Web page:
About Charlie Zahm :: Civil War Music
Music of the Civil War, Stephen Foster, and
the American 19th Century
While Charlie Zahm is one of the most popular singers at Celtic and maritime music events in the Eastern United States, several years ago Charlie's interest in the great collection of music from the War Between the States was sparked when friends in the Civil War community *finally* convinced him that with his wide array of Scottish, Irish and otherwise traditional American songs under his belt, he was more than halfway there to a strong Civil War repertoire-and that he would be a welcome addition to that community through his music.
They were exactly right! Charlie's interest in history (in fact, one of his degrees is in history) led him to disciplined research of the period, and how it affected the body of music now so important to its proper understanding.
Further, after finding a photo of Col. Lewis Zahm of the Third Ohio Cavalry at a library in Ohio (pictured here), Charlie found the first of many family connections to the War. Col. Zahm-still much revered in Ohio-was the uncle of the first Charles Louis Zahm (and lent his name to the child, though it is now spelled differently), and Charlie is the fifth in line to hold that exact name; so he is actually, in part, named after a Civil War officer.
Charlie does his best to present these great songs with the honor due both them and the subjects they recollect. His 13th CD, "Americana," is heavily influenced by music of the War, and the collection of songs (clips of which can be heard elsewhere on this website) has proven a favorite of those who enjoy the study of this period. While Charlie can perform in civilian outfits comfortable singing songs of either side of the Conflict, Charlie also presents two distinct musical and historical explorations of the period both North and South.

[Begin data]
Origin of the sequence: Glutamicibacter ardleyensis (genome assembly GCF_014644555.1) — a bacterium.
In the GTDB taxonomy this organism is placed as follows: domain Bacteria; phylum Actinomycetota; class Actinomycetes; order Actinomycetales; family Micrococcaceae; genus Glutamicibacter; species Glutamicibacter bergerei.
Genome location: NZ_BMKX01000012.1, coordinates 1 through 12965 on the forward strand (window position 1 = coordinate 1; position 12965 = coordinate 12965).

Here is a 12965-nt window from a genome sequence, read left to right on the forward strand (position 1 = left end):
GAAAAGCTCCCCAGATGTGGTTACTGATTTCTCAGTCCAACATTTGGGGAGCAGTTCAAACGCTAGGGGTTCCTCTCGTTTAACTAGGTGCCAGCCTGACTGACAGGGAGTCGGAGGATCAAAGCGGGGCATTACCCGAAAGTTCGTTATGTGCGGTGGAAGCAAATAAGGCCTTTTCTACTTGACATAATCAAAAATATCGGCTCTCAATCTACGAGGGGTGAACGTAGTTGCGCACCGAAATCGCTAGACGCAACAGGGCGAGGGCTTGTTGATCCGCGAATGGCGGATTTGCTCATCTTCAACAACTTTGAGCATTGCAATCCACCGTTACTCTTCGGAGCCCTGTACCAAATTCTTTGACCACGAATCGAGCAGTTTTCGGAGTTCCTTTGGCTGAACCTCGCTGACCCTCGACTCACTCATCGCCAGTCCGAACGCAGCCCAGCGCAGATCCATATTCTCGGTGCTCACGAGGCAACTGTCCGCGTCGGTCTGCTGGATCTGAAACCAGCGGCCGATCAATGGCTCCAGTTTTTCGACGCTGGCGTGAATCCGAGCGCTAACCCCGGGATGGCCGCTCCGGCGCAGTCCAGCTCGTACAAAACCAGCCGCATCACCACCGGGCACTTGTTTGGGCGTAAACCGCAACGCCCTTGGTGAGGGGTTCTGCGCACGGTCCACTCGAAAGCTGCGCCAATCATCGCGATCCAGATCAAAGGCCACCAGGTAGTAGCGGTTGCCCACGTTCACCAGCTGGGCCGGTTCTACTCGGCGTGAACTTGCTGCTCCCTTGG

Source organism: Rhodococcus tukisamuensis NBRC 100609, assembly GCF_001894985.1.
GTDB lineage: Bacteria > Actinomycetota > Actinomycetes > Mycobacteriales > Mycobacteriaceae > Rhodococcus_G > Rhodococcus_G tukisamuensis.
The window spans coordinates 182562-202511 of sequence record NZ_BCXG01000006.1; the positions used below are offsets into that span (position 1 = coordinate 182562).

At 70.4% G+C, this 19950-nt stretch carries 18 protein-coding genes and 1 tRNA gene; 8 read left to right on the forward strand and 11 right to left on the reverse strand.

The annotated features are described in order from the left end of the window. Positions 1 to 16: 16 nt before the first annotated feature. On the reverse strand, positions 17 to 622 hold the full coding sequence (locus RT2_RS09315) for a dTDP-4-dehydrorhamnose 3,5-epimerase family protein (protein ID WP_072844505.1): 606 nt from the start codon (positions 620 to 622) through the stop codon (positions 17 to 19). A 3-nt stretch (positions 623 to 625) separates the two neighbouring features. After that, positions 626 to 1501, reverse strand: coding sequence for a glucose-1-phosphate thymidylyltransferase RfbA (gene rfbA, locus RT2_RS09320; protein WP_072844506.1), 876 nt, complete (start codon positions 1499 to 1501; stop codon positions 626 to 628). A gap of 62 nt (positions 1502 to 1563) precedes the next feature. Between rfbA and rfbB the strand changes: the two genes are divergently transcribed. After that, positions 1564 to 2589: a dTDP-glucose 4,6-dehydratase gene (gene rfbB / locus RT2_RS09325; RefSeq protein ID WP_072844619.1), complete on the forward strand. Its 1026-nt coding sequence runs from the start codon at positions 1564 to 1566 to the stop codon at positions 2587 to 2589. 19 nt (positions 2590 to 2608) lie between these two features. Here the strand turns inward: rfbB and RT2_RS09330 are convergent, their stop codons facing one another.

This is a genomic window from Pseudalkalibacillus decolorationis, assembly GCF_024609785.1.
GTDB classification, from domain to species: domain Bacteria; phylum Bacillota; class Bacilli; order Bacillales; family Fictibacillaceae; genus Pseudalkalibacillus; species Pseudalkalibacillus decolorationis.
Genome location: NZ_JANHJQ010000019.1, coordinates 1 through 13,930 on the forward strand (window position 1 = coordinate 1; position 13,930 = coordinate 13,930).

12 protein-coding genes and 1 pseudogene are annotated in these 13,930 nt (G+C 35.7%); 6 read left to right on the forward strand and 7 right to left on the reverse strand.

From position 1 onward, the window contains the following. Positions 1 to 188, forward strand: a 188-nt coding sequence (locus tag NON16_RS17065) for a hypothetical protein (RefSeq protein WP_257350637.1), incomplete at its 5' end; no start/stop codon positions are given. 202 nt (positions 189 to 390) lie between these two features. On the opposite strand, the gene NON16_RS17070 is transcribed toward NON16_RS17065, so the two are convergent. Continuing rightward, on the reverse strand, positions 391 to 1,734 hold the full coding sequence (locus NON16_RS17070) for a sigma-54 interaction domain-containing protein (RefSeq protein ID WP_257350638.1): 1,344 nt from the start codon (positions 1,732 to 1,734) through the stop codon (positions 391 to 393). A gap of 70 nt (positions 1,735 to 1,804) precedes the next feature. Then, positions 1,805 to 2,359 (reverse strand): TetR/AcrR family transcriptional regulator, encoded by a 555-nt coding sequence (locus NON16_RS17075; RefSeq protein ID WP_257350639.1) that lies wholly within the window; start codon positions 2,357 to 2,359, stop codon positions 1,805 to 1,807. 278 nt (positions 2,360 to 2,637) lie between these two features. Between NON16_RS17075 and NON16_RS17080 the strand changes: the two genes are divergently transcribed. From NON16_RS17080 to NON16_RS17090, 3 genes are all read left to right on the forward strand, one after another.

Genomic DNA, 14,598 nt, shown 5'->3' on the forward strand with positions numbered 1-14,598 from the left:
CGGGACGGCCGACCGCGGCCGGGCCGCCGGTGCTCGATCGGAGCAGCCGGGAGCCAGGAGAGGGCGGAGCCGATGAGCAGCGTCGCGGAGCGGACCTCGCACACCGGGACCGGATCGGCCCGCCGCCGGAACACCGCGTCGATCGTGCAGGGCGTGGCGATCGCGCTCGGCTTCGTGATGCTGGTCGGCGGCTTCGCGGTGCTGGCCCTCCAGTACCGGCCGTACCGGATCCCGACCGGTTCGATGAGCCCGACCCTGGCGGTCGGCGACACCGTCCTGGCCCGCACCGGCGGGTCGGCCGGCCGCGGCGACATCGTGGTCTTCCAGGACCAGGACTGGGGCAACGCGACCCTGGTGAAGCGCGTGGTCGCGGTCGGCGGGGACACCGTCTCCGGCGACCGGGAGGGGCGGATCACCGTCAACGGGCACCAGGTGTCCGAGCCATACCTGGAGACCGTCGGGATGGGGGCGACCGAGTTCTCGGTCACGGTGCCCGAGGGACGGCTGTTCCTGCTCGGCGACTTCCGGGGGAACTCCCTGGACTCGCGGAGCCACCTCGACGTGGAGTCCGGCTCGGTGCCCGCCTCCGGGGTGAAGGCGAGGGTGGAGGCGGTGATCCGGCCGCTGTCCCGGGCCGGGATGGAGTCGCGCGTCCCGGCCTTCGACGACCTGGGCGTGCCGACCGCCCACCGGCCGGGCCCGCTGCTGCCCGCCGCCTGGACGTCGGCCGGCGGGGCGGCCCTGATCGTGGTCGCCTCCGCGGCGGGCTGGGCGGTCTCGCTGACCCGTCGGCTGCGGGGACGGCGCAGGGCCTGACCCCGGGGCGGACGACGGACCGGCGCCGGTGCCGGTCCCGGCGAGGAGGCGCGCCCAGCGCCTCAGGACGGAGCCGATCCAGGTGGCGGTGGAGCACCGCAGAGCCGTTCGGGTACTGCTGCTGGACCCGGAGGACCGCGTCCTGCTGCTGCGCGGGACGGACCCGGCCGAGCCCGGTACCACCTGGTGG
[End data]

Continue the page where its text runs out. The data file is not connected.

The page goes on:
As a life-long student of all things Scottish, preparing a musical impression of the 79th New York Volunteers-the Highlanders-was a natural fit. Charlie's knowledge of this great regiment of well-traveled soldiers, as well as his grasp of Scottish history (the first few hundred men of the 79th were either Scottish or Scottish-American) help to bring the Highlanders alive through songs they sung or which relate to their experience. Here he is pictured with his musical partner, fiddler extraordinaire Tad Marks.
Journey in song and story through the Civil War guided by heroic Irish-American Capt. James Haggerty of the 69th New York State Militia, which so boldly fought in the First Battle of Bull Run in July 1861. Charlie Zahm, renowned traditional balladeer and multi-instrumentalist, recreates in first-person the Donegal immigrant, who rose through the ranks of the state militia system in New York, and took the field knowing full-well he and his men were watched by both the United States (the land of his adoption) and Ireland (the land of the exile's birth). Haggerty gave his last full measure of devotion to his adopted land at Bull Run, and this program features Zahm as our guide Haggerty leading the audience through the heroic story of the Irish Brigade, formed in part by the men of the old 69th, as they covered themselves in glory in every major battle of the Army of the Potomac.
Stephen Foster is undoubtedly "the father of American music," and his beautiful melodies helped define the sounds of his century.
And so will the music of countless other fine American songwriters of the 19th Century/Victorian Age. As Charlie brings these songs together, with the stories and significance told of each, the listener can be introduced to— reminded of—the richness of the American songbook from that chapter of our history. As a lifelong student of American traditional song, Charlie's mission is to bring these songs and stories back to life. The melodies are among the most beautiful in any genre, and the words transport the listener to Foster's time of "Dear Friends and Gentle Hearts" (found on a scrap of paper in his wallet after his death), when his prayer for all was "Hard Times Come Again No More." Thanks to Mike Beil for Victorian photos taken at Smithfield Mansion (NJ).